Han, Y., Law, K. N., and Lanouette, R. (2008). “Comparative study on PFI beating response of hardwood and softwood kraft pulps,” Transactions China Pulp Paper 23(1), 61-63.

Hasan, M. J. A., Abdullah, A. R., Hassan, K., Mokhtar, A., and Aziz, A. A. (2010). “Commercialization of EFB-pulp productions by using the PALMORTM ACCELARATED PULPING (PAP) system,” National Seminar on Palm Oil Milling, Refining, Environment and Quality, organized by Malaysian Palm Oil Board, Kota Kinabalu, Sabah, West Malaysia, 1-12.

Hassan, K., Hassan, A. H., Ramli, R., and Jusoh, M. Z. (1991). “Improvement on the brightness of unbleached chemithermomechanical pulps from oil palm frond,” Proc. National Seminar on Oil Palm Trunk and other Palmwood Utilisation, Kuala Lumpur, Malaysia, FRIM, 219-230.

Hosokawa, J., Matsuo, R., Kamishima, H., Akamatsu, I., Husin, M. B., Miswan, O. B.. and Ramli, R. B. (1989). “Chemithermochanical pulping of oil palm fronds using bunch ash extract as chemicals,” Appita J. 42(6), 429-432.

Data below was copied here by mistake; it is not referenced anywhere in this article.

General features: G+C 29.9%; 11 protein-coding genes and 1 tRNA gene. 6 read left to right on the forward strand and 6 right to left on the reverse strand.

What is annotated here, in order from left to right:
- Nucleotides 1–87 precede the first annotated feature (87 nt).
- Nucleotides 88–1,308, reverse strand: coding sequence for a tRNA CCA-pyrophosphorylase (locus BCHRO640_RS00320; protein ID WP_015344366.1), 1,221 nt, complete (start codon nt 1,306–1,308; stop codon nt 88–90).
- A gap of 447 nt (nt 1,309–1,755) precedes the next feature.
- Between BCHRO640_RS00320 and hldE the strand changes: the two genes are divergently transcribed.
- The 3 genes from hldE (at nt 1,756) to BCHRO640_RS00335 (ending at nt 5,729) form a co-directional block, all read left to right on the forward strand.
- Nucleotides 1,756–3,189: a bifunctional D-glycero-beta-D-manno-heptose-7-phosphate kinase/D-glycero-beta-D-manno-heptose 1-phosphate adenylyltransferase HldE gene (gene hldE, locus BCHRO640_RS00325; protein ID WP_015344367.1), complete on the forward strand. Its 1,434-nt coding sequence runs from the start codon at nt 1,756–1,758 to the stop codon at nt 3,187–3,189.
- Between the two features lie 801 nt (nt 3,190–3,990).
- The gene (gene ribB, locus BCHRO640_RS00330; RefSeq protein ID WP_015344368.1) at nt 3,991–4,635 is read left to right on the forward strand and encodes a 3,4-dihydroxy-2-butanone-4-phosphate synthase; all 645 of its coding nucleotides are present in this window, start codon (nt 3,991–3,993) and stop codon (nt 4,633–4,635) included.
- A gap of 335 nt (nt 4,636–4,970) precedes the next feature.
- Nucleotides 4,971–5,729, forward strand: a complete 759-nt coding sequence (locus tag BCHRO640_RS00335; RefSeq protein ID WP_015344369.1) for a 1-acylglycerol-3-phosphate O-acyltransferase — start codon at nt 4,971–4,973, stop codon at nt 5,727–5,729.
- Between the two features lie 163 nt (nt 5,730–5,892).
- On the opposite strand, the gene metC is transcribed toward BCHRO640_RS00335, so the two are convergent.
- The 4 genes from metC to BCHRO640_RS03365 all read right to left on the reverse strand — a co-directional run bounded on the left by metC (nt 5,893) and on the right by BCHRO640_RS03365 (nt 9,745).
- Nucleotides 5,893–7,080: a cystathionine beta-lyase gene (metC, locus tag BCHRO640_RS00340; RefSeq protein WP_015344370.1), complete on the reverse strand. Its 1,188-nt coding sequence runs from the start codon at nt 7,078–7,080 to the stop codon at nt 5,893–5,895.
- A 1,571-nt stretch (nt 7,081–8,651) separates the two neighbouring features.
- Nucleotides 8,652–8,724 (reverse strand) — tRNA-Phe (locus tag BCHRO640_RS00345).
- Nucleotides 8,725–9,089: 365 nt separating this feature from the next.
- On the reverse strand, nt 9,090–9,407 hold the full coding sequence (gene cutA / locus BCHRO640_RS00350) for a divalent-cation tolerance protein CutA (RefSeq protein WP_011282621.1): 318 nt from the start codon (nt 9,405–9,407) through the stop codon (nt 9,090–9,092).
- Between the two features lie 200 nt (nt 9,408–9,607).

Husin, M., Zakaria, Z. Z., and Hassan, A. H. (1985). “‘Potentials of oil palm by-products as raw materials for agro-based industries,” Proc. National Symposium on Oil Palm By-products for Agro-based Industries, Kuala Lumpur, Malaysia, PORIM Bulletin No. 11, 7-15.

Jalil, A. A., Kasim, J., and Ramli, R. (1991). “Fiber properties and chemical constituents of oil palm fronds at different ages,” Proc. National Seminar on Oil Palm Trunk and other Palmwood Utilisation, Kuala Lumpur, Malaysia, FRIM, 12-18.

Jiménez, L., Serrano, L., Rodriguez, A. and Sànchez, R. (2009). “Soda-anthraquinone pulping of palm oil empty fruit bunches and beating of the resulting pulp,” Bioresource Technology, 100(3), 1262-1267.

Kamishima, H., Hosokawa, J., Akamatsu, I., Ramli, R. B., Miswan, O. B., Husin, M. B., Hassan H. A. H., and Ikebe, Y. (1990). “Physical properties of the paper from oil palm frond pulps,” Cellulose Chem. Technol. 24(4), 531-541.

Kamishima, H., Hosokawa, J., Akamatsu, I., Satoh, T., Hassan, K. B., Ramli, R. B., Husin, M. B., and Hassan, D. H. A. H. (1994). “Development of chemi-thermomechanical pulping process of oil palm fronds,” Mokuzai Gakkaishi 40(7), 777-782.